According to Aftonbladet, 14% of SD members are of immigrant origin,[225][226] which matches the share of foreign-born inhabitants of Sweden.[227] For the 2010 election in the municipality of Södertälje (Stockholm County), SD was the only party with a majority of immigrants on its electoral list, mostly Assyrians from the Middle East.[228] Polling 7.31% (3,447 votes), SD's municipal list in Södertälje got 5 of the 65 municipal seats.[229] Nader Helawi and four other Swedes of immigrant origin will sit as municipal councilors.[230] Since 2014, the SD has seen growing support from foreign-born Swedish voters, and was estimated to have become the third most popular party for voters of immigrant backgrounds by 2017.[223]

Preference for SD 2014 2017 2018 2020
All voters6.0%13.5%14.7%16.7%
Male8.7%17.9%19.7%22.8%
Female3.4%9.2%9.7%10.5%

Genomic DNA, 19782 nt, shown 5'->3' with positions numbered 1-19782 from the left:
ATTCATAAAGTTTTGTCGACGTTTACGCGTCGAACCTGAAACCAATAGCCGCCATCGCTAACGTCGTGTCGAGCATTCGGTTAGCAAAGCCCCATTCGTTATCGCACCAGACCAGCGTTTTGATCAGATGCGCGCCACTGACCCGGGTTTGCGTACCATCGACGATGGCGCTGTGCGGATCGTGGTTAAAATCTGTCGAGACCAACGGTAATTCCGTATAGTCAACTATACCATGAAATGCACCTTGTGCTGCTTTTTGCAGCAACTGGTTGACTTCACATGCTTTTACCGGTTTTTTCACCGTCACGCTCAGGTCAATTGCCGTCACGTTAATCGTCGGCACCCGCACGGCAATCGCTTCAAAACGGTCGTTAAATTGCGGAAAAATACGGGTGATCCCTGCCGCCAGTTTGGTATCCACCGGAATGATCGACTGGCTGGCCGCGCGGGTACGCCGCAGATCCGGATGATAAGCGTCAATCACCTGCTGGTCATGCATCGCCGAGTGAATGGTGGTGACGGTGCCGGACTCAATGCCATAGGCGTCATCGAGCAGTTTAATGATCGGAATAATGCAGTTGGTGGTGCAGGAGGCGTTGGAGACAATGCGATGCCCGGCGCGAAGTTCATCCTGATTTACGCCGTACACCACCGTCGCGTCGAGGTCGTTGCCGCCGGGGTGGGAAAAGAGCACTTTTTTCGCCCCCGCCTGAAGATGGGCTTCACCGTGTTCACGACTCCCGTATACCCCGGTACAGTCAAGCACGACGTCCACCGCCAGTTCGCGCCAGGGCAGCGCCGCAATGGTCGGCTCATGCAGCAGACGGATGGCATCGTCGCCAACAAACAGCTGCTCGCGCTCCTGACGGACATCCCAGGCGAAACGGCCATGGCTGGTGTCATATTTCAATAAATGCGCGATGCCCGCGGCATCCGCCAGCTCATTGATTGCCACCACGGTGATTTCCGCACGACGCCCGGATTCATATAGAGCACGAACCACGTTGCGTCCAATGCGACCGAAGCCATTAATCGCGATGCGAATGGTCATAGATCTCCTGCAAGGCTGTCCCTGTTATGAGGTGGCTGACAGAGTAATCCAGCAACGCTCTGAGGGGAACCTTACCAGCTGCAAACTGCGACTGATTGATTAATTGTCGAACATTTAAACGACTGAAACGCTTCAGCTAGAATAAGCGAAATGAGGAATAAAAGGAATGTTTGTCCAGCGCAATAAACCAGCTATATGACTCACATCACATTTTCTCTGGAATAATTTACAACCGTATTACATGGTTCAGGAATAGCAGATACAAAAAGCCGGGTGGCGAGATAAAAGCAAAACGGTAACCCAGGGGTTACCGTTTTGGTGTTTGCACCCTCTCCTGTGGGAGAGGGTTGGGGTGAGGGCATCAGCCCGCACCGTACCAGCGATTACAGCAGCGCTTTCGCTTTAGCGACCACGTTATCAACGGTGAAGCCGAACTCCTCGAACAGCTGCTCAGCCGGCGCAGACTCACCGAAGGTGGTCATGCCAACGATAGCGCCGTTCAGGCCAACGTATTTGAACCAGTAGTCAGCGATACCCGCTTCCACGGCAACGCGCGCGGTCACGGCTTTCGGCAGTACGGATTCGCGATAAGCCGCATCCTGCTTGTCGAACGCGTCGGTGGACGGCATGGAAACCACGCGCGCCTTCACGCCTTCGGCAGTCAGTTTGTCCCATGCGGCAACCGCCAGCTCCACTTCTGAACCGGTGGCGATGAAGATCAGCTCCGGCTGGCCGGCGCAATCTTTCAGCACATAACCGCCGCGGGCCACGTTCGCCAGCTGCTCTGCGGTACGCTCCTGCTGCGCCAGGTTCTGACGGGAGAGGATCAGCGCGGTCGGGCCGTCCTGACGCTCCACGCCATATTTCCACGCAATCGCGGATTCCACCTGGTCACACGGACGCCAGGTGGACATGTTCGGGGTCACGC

Native born6.5%13.9%15.3%17.4%
Foreign born1.8%10.7%11.3%11.8%
Swedish background6.7%13.7%15.2%24.4%
Foreign background2.0%12.8%12.0%14.7%
Source:[224][231][232]
Preference for SD and education 2014 2017 2018 2020
All voters6.0%13.5%14.7%16.7%
Primary education9.6%17.5%19.1%23.5%
Secondary education7.7%17.5%19.8%22.0%
Post-secondary education less than three years2.5%10.4%7.8%10.0%
Post-secondary education three years or more1.7%4.8%6.0%6.7%
Source:[224][231][232]
Preference for SD and income 2014 2017 2018 2020
All voters6.0%13.5%14.7%16.7%
Lowest quintile7.2%11.9%14.5%13.8%
Second quintile7.2%16.1%15.0%16.6%
Third quintile6.2%15.3%15.1%18.8%
Fourth quintile6.0%13.5%17.6%19.0%
Highest quintile4.7%11.6%11.6%14.8%
Source:[224][231][232]
Preference for SD and socioeconomic group 2014 2017 2018 2020
All voters6.0%13.5%14.7%16.7%
Unskilled blue-collar workers8.9 %16.3%20.6%24.1%
Skilled blue-collar workers9.5%22.6%22.1%26.3%
Lower level white-collar worker6.3%12.2%12.1%11.8%
Middle level white-collar workers2.9%8.7%10.7%12.6%
Higher level white-collar workers2.3%7.2%7.7%10.7%
Self-employed (including farmers)6.2%16.3%17.7%24.8%
Other businessmen (including farmers)12.2%21.8%16.7%27.0%
Students3.3%6.7%12.6%6.5%
Source:[224][231][232]